"BEAUTY IS truth, truth beauty. That is all ye know on earth, and all ye need to know," wrote the poet John Keats. (I always think of Keats in Rome because he died in 1821 at the age of 25 in a room adjoining the Spanish Steps.)
There was so much pain, sorrow and violence commanding our hearts and minds last week that it was a relief to be delivered a beautiful book about someone long gone from us, who left a fantastic legacy of glamour and style in her wake. When C.Z. Guest died in November of 2003, she took along her own social, fashion and good-living legend and also what remained of New York "society." (This was a field in which I toiled from 1959 to 1964, reporting on the rich and famous. I had arrived in Manhattan earlier with no association whatsoever of the "high born.")
NYC? Did they actually matter? Well, many of them were the descendants of robber barons and no better than they should be! Most of them were inheritors whose money allowed them to live lives of great privilege and pleasure. But in a manner, their world, which died totally when Brooke Astor finally left us in 2007, has been replaced by the sheer vain glory, spending habits and behavior of the "Mostly Money Crowd." (Cleveland Amory had written a book in 1960 titled "Who Killed Society?" and he had pronounced so-called Society dead as a doornail way back then. He cited the Hearst's Cholly Knickerbocker column, on which I was a sub reporter for Igor Cassini, as being one of the murderers of the upper class. We were the kind of fan magazine-type admirers of the rich and where they ate, shopped, dressed, danced and their multi-divorces, quarrels and feuds, which became fascinating on their own terms.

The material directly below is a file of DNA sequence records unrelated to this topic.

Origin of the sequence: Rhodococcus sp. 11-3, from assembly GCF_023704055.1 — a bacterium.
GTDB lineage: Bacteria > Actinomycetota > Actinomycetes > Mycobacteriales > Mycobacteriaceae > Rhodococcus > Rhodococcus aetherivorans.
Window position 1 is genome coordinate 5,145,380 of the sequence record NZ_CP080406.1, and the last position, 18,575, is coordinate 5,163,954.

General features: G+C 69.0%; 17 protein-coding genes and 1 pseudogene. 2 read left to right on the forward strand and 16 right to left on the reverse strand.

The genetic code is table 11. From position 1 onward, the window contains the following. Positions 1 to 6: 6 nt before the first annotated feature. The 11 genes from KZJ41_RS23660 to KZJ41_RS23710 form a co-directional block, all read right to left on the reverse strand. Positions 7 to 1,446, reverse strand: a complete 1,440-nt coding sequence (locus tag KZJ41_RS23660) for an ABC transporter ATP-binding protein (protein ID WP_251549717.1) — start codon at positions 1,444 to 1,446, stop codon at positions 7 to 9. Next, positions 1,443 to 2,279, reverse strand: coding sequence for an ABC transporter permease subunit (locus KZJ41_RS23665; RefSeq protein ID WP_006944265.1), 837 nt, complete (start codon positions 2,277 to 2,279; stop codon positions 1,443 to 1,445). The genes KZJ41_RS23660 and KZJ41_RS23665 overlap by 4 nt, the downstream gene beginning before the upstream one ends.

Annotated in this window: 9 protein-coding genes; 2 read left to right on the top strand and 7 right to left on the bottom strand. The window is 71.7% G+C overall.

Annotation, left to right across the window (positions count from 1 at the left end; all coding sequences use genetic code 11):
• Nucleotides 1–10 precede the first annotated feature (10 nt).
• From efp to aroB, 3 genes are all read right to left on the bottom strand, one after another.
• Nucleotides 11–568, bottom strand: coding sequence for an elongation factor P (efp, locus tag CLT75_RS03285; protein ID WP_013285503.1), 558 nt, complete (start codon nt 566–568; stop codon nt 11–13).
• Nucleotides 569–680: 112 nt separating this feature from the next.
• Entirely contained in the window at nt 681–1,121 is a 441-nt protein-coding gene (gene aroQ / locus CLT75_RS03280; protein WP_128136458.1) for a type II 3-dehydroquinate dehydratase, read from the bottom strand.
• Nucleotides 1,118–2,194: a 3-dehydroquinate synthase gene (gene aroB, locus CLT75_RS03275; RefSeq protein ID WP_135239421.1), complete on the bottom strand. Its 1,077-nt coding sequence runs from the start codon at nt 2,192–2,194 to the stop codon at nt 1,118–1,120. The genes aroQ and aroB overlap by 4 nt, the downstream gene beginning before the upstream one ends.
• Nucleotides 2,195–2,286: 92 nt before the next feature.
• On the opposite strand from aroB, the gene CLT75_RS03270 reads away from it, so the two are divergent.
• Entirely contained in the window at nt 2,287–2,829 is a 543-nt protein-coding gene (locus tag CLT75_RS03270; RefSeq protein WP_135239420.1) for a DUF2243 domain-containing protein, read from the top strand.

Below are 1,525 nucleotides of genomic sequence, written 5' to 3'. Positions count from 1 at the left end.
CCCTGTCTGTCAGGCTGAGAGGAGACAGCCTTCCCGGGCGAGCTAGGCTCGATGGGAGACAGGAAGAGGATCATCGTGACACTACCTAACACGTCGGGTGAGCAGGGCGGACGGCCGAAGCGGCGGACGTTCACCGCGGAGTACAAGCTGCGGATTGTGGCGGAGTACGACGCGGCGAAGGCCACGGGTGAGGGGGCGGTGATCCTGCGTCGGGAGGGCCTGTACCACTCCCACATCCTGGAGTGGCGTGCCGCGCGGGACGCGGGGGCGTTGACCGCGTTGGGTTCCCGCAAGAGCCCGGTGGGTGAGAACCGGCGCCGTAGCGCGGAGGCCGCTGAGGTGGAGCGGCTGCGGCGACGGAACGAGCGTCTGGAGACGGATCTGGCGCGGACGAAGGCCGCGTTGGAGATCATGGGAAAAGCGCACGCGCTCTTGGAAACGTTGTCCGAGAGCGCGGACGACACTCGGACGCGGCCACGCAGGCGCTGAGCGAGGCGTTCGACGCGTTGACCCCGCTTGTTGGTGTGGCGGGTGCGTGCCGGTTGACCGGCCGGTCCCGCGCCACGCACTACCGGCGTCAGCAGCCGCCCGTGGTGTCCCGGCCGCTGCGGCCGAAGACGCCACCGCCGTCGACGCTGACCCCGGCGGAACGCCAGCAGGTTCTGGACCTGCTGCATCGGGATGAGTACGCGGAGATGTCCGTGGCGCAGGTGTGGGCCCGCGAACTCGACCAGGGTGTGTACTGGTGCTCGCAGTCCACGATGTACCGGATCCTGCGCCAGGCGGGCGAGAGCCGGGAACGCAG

America was a big sprawling country that loved its celebrities. We still love them but now almost none of them can hold a candle to the lives we doted on from movies, sports and the ways of the rich, from the late 1800s through the '20s.
But we have now seen that in the United States, bastion of democracy and equal rights, the monied class still retains power and influence. In fact, money power is greater now than it was in the days of private railroad cars, the "400" -- now the 400,000! And the world adores capitalism and wants to emulate it. Socialism and communism are still being tried here and there but Russia taught us that, ultimately, these fail.
All this is prelude to Susanna Salk's new coffee table beauty from Rizzoli about the late C.Z. Guest. Full of gorgeous photographs of a woman whose lack of pretense, guile and natural good nature and charm set her apart from the "hoity-toity" of her time, C.Z. Guest was the greatest charmer of all the socialites I met in my early days of reporting. She was, as the pink book cover says a "style icon ... a tastemaker known for her classic, understated American look who continues to influence fashion today. Celebrated for her beauty and personal style, C.Z. Guest transcended eras to become an enduring figure of good taste, appearing on the cover of Time magazine in 1962." I thought, personally, at that time, that C.Z. represented the best of the best.